By Dave Thompson
In 1992, the first edition of the Hot Wacks guide to bootleg LP and CDs included details of no fewer than 88 Deep Purple releases. In the years since then, that total has probably multiplied by 10, as modern technology permits anyone with a telephone to preserve a concert on a digital file and anyone with an Internet connection to disseminate it round the world.
Purple, itself, has released enough official concert recordings to sail a small flotilla on, and the days when we all sat around and wondered what the rest of the “Made In Japan” concerts sounded like ended the moment EMI packaged the outtakes as a box set that itself would have made a great bootleg once.
“The band doesn’t have a position on bootlegs,” bassist Roger Glover explains. “The band has five different positions. We all have our own views on it; Steve [Morse, guitarist] is adamantly against them. He believes that when he’s doing a live performance, it is for the moment, and, when he’s soaring away and he’s doing it for the moment, and he sees the little red light of a video camera, he freezes up, because he knows it’s going to be dissected later, and it takes away from his performance. His performance is one time only; it’s not there to be pored over and dissected, and that’s why he resents it.”
Yet the fact is, Deep Purple isn’t only one of the most bootlegged bands around, it also is one of the first groups to have been bootlegged. It was back in 1970 that the first ‘Purpleg’ appeared, a German festival performance at the Aachen Reichstadion on July 11, immortalized as the appropriately titled “H-Bombs.”
Bootlegging was still a novelty at that time. No more than two years had elapsed since Bob Dylan’s “Great White Wonder,” and no more than a mere handful of the heaviest hitters had thus far been honored — Dylan was followed by The Beatles, The Rolling Stones, The Who … and Deep Purple?
Within weeks of “H-Bombs’” appearance on those record racks that catered for such releases, the album was nestling at the top of the best-selling bootleg chart that accompanied a Melody Maker investigation into the phenomenon, and Deep Purple was bracing to become one of the most-bootlegged bands in rock history. Indeed, its catalog was so swamped by the things that when the epochal “Made In Japan” was recorded — originally for issue in Japan only — the band pushed for worldwide release simply to try to staunch the bootleg demand. Glover told the now-defunct British weekly Sounds, “There are so many bootlegs of us going around [that], if we put out our own live set, it should kill their market.”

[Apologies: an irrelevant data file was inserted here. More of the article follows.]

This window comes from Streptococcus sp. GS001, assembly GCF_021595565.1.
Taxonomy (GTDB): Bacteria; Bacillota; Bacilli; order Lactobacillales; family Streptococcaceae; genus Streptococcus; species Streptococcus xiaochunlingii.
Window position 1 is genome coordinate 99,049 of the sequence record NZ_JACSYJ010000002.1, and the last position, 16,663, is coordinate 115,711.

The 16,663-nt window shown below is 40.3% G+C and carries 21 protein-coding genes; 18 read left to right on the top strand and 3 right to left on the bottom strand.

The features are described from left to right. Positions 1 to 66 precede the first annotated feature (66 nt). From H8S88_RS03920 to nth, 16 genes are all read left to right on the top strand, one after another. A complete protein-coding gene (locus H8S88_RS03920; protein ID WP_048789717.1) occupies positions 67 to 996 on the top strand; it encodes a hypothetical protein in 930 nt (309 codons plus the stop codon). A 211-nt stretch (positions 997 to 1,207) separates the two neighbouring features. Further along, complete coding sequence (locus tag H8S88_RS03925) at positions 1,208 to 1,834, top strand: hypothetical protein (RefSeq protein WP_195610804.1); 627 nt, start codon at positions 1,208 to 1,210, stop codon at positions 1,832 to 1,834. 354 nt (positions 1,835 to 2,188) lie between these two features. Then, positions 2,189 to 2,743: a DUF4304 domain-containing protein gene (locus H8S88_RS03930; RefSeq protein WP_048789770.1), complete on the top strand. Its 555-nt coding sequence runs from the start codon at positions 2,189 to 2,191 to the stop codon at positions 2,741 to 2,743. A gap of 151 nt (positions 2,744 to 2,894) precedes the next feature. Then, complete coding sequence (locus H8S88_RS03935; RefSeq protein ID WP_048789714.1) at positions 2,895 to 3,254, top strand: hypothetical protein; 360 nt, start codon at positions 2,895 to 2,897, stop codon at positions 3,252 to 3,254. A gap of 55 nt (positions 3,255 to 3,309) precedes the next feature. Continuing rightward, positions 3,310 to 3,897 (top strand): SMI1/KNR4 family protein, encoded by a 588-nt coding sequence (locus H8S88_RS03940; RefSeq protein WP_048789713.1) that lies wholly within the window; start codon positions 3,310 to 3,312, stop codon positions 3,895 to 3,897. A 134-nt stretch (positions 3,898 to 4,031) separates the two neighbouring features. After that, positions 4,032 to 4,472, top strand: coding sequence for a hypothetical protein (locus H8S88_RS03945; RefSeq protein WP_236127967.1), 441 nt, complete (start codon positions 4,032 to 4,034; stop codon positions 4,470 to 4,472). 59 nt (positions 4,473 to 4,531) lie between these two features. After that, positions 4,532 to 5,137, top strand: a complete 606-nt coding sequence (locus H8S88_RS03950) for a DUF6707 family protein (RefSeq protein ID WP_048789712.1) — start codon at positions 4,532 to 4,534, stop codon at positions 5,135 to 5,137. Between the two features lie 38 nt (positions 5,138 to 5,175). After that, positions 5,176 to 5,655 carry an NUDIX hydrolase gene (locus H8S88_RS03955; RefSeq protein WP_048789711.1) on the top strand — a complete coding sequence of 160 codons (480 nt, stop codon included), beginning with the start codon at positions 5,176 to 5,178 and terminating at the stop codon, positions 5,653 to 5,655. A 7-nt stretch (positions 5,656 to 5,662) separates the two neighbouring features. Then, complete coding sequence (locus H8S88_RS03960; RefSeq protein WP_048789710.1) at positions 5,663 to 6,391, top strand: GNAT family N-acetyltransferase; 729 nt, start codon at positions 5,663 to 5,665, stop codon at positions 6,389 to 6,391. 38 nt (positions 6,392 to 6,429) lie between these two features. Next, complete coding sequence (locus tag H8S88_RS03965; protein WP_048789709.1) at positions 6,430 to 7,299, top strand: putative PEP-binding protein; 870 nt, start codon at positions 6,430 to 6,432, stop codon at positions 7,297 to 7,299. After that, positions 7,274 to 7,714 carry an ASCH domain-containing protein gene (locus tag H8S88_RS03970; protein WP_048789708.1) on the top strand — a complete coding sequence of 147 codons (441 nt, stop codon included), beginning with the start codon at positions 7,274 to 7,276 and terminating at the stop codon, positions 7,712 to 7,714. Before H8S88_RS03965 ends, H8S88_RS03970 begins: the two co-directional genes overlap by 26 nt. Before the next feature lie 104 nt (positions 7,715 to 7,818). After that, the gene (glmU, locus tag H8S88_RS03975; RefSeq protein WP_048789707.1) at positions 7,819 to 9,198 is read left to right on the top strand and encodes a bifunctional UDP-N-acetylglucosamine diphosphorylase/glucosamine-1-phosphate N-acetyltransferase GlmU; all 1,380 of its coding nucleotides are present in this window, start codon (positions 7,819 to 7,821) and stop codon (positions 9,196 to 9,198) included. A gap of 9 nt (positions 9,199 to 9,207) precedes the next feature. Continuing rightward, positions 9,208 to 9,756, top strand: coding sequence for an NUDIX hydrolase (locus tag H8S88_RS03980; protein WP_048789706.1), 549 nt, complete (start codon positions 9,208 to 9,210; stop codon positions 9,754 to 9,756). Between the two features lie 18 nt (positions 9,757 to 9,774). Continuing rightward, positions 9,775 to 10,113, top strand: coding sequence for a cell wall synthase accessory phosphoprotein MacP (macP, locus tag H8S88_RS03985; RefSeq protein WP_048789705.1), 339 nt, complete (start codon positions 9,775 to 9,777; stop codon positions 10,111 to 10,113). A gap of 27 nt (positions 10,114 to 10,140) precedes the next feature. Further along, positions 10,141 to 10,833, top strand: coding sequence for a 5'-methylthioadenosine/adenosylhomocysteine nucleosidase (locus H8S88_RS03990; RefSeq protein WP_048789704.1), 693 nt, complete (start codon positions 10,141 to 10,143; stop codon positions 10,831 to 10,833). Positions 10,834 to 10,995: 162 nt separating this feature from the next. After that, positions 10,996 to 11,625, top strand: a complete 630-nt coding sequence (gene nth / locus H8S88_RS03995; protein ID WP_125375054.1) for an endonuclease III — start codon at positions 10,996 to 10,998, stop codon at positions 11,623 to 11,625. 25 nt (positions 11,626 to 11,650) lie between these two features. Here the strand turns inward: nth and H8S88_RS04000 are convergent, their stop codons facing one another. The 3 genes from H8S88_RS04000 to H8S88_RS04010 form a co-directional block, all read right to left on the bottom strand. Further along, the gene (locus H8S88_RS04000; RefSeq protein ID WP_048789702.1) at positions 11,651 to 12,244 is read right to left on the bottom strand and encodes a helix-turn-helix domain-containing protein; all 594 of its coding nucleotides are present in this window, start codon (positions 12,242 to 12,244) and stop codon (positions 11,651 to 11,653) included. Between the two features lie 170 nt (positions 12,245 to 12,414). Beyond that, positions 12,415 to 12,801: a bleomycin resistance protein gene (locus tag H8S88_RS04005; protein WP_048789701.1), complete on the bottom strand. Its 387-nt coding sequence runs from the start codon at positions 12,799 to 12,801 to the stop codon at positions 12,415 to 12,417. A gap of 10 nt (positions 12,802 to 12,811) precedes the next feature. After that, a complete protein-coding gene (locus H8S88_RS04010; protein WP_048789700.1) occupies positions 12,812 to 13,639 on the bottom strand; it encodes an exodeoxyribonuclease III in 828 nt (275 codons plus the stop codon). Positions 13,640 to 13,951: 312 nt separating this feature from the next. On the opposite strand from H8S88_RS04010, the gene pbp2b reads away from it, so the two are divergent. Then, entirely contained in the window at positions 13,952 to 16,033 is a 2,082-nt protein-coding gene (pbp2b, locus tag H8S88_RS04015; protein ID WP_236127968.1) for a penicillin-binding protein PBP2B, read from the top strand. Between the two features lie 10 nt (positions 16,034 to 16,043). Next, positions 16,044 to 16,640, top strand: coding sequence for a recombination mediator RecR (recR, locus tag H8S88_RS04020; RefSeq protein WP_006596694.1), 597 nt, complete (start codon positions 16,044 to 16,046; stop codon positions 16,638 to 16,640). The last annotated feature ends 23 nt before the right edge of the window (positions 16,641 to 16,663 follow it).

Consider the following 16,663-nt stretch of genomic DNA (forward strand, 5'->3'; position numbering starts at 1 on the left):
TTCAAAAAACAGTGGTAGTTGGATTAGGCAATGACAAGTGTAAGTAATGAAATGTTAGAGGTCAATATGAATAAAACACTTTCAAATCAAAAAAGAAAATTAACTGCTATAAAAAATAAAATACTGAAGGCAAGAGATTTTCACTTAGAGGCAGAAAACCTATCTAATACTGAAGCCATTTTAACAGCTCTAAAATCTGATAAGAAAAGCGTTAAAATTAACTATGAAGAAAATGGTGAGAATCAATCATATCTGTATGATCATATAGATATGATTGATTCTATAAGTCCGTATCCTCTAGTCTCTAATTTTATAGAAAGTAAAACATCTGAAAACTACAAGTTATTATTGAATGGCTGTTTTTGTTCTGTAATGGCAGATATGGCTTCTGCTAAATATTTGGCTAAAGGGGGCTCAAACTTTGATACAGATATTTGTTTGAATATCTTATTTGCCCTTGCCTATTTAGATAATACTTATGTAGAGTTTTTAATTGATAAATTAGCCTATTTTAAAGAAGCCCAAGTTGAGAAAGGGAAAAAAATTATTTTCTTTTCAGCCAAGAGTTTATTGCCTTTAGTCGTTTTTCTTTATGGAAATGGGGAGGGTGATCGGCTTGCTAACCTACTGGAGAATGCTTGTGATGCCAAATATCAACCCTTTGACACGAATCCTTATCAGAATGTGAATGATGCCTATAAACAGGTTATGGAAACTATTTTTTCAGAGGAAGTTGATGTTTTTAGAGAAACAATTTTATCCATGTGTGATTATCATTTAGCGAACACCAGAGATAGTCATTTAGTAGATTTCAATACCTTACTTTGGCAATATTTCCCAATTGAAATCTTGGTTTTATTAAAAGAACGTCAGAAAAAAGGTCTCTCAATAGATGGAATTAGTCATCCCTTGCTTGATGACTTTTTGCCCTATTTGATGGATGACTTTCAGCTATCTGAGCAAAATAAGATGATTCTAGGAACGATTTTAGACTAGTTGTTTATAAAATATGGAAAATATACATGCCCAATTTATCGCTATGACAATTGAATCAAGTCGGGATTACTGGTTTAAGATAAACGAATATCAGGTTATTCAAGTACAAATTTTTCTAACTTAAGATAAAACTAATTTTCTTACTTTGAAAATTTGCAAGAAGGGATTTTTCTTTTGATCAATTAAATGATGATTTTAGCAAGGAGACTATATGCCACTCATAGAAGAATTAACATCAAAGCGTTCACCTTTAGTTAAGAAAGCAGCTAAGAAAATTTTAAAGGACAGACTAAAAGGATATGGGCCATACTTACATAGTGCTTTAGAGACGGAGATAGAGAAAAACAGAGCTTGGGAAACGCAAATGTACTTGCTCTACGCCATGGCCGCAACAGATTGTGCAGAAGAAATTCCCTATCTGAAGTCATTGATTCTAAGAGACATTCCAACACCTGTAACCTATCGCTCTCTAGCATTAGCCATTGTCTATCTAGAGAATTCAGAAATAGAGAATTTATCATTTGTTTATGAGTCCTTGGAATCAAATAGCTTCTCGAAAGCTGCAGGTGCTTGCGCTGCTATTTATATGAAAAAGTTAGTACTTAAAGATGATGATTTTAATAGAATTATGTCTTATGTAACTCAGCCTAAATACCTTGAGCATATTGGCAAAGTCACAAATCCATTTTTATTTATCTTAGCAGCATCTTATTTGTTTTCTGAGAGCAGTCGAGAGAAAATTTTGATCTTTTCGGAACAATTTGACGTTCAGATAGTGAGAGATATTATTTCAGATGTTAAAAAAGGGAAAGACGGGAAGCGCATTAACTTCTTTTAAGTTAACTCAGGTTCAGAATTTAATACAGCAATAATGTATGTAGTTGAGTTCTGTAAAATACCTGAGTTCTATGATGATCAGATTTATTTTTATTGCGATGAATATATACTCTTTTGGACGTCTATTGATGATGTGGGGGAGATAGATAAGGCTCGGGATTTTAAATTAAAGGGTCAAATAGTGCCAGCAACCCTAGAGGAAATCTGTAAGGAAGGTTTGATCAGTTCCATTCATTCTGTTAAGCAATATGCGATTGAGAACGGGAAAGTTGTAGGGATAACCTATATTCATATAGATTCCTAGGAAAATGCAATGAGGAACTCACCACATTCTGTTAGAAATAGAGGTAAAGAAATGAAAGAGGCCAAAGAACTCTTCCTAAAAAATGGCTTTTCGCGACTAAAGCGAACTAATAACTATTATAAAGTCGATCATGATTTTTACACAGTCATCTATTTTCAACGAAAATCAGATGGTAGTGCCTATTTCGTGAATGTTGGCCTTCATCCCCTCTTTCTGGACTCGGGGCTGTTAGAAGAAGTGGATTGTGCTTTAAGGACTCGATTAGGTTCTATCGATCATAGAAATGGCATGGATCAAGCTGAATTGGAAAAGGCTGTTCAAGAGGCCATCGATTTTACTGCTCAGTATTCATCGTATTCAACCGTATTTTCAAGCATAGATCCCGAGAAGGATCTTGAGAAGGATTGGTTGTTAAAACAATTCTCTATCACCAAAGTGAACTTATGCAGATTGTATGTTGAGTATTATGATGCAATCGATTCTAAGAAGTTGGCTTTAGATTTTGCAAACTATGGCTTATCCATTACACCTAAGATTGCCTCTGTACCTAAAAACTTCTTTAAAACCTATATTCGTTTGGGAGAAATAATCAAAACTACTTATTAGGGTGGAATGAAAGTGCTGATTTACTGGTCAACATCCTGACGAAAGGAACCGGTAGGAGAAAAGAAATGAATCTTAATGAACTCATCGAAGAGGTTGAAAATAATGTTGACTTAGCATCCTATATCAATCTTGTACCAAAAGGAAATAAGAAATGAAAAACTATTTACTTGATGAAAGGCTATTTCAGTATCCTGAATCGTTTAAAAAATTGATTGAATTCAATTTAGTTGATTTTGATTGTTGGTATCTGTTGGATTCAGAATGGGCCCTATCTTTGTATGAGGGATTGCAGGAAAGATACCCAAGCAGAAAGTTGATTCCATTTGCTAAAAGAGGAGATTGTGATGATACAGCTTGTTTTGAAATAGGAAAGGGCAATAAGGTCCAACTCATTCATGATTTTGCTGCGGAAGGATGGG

Looking back on bootlegs in 1998, however, Glover professed himself firmly in favor of such recordings, legitimacy be damned.
“I could never understand our success; I could never understand why so many people bought our records, because they were so full of flaws! And then I started listening to bootlegs and to what we really were, and I came to reassess the whole thing. Listening to bootlegs from [the early 1970s], I realized what a dangerous band we were, and how exciting it was not to know what was going to happen next. We walked a very thin line between chaos and order, and that was the magic, that was why people bought our records. I came from a pop band, and when you’re a pop band, you learn the song, and you play it the same way every night. And now, there’s this band veering off, and suddenly the solo’s in E when it should be ... ‘hey, what’s happening here?’ That’s the magic.”
Neither did the traditional music industry complaints against bootlegging hold any water for him.
“I had a meeting with some bootleggers many years ago in Germany; we had a big discussion about bootlegs, and they said ‘Listen, bootleggers are not ripping you off; you’re not losing money because of bootleggers. The fact that other people are making money from your music is indisputable, but you’re not losing money. It’s not money out of your pocket. In fact, the people who buy these things have already bought your albums probably two or three times already.’
“It was a potent argument, and I sympathize with that. Besides, they presented me with something I’d not heard in years, which was a recording of us doing [something] for a BBC session. It was a song that was written on the spur of the moment, just a blues, very fast, and it’s great; I love it. But it was never formally written and recorded. That’s the only version of it, and I said, ‘Wow, it’s so wonderful to hear this; I’d forgotten all about it!’ So it’s through bootlegs — or, at least, bootleggers — that things like that even exist.”